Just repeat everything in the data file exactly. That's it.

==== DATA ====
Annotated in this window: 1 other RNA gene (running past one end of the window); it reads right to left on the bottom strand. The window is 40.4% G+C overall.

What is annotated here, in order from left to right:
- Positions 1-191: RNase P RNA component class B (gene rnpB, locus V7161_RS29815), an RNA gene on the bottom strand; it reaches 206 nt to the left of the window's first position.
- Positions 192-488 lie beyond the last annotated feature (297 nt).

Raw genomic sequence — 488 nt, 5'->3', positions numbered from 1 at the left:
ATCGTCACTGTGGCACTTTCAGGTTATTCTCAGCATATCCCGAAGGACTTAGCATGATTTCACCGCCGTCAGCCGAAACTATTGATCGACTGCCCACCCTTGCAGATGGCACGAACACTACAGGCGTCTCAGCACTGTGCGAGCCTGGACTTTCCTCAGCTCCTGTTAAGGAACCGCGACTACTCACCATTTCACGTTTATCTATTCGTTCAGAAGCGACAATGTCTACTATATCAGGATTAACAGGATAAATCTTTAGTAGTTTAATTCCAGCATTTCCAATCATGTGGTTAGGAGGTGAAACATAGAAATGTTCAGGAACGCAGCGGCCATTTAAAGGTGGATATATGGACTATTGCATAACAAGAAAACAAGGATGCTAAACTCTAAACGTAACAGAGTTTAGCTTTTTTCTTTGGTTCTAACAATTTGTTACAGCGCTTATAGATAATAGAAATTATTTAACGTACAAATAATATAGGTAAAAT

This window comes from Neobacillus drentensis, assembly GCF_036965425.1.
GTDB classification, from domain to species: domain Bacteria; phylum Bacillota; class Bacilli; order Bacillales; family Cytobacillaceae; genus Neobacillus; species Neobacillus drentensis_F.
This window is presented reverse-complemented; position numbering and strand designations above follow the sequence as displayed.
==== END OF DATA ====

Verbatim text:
Annotated in this window: 1 other RNA gene (running past one end of the window); it reads right to left on the bottom strand. The window is 40.4% G+C overall.

What is annotated here, in order from left to right:
- Positions 1-191: RNase P RNA component class B (gene rnpB, locus V7161_RS29815), an RNA gene on the bottom strand; it reaches 206 nt to the left of the window's first position.
- Positions 192-488 lie beyond the last annotated feature (297 nt).

Raw genomic sequence — 488 nt, 5'->3', positions numbered from 1 at the left:
ATCGTCACTGTGGCACTTTCAGGTTATTCTCAGCATATCCCGAAGGACTTAGCATGATTTCACCGCCGTCAGCCGAAACTATTGATCGACTGCCCACCCTTGCAGATGGCACGAACACTACAGGCGTCTCAGCACTGTGCGAGCCTGGACTTTCCTCAGCTCCTGTTAAGGAACCGCGACTACTCACCATTTCACGTTTATCTATTCGTTCAGAAGCGACAATGTCTACTATATCAGGATTAACAGGATAAATCTTTAGTAGTTTAATTCCAGCATTTCCAATCATGTGGTTAGGAGGTGAAACATAGAAATGTTCAGGAACGCAGCGGCCATTTAAAGGTGGATATATGGACTATTGCATAACAAGAAAACAAGGATGCTAAACTCTAAACGTAACAGAGTTTAGCTTTTTTCTTTGGTTCTAACAATTTGTTACAGCGCTTATAGATAATAGAAATTATTTAACGTACAAATAATATAGGTAAAAT

This window comes from Neobacillus drentensis, assembly GCF_036965425.1.
GTDB classification, from domain to species: domain Bacteria; phylum Bacillota; class Bacilli; order Bacillales; family Cytobacillaceae; genus Neobacillus; species Neobacillus drentensis_F.
This window is presented reverse-complemented; position numbering and strand designations above follow the sequence as displayed.